In the last decade, Albania has been making the transition from forty-six years of Communism to multiparty democracy and a free-market economic system. On a recent visit there, President George W. Bush said Albania "is a country that has cast off the shackles of a very repressive society and is now showing the world what's possible."
Albania is also doing its part to support democracy abroad. The country has sent one-hundred-twenty of its elite commandos to Iraq. Prime Minister Sali Berisha announced that Albania will also soon increase its presence in Afghanistan by one-hundred-ten troops, in addition to the existing platoon. "Albanians," said Mr. Berisha, "are very proud about the friendship with the U.S.A., and the cooperation they have with your nation in the war against international terrorism, of their presence on your side in Iraq, Afghanistan."
Mr. Bush thanked the Albanians for their contributions in Afghanistan and Iraq:
"Albanians know the horror of tyranny. And so they're working to bring the hope of freedom to people who haven't known it. And that's a noble effort, and a sacrifice. And I appreciate your sacrifice."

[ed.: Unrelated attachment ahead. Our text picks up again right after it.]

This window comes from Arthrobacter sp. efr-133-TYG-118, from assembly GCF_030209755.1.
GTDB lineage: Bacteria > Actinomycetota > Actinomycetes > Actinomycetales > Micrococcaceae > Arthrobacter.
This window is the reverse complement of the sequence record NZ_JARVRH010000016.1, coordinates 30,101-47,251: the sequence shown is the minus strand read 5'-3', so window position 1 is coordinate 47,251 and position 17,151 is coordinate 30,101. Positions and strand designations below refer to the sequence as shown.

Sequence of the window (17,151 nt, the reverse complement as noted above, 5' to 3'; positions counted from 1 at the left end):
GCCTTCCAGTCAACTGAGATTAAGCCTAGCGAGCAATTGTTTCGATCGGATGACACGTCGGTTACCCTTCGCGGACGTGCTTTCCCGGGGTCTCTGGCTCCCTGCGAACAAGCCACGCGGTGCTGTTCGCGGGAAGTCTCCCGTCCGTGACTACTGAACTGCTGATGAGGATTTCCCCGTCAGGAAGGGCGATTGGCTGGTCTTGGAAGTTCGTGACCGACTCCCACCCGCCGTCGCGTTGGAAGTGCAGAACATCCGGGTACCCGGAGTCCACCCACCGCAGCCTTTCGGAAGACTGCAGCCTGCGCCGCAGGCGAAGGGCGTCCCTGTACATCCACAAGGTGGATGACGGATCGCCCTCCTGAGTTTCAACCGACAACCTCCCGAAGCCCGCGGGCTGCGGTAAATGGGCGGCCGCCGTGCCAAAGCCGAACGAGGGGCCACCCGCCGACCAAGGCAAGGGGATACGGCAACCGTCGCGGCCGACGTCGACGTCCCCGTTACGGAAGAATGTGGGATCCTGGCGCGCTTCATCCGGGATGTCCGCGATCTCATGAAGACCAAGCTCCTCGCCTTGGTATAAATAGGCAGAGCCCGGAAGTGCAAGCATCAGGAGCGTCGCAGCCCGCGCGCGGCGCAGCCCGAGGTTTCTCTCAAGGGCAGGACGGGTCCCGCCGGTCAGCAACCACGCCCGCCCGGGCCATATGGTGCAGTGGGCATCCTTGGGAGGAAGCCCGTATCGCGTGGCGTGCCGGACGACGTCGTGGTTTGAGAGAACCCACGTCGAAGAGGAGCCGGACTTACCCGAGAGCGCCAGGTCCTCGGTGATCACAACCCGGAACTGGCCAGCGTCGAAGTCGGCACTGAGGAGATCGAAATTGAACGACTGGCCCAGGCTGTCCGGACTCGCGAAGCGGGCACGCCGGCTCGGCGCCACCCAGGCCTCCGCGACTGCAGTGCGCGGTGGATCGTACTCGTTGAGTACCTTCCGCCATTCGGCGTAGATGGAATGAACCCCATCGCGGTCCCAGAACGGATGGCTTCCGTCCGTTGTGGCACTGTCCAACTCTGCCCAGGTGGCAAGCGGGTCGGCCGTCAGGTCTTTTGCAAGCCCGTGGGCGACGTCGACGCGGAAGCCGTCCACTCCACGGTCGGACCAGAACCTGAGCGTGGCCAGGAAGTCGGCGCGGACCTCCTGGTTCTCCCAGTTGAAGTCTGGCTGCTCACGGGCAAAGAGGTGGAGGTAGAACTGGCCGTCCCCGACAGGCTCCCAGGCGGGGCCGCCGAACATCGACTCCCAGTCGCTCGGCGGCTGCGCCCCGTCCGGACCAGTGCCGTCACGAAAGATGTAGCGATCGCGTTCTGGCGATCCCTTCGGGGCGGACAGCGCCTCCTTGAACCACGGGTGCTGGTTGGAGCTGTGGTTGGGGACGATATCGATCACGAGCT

Albania also hopes to join the NATO alliance. Albania has undertaken some of the reforms required for membership. But additional political and military reforms are needed, including democratic and rule of law reforms, as well as efforts against organized crime and corruption. The United States supports Albania's bid to join NATO and is committed to helping the country meet the requirements.
Kosovo is another important issue for Albania because of the region's majority ethnic Albanian population. President Bush expressed strong support for the current plan before the United Nations, which would ultimately lead to Kosovo's independence. At the same time, the U.S. supports Serbia's aspirations for closer ties with the West, including potential NATO membership.
The people of Albania are committed to overcoming the Communist legacy of oppression and poverty. "Despite the hardships experienced by our country," said Prime Minister Sali Berisha, "freedom for Albanians has worked."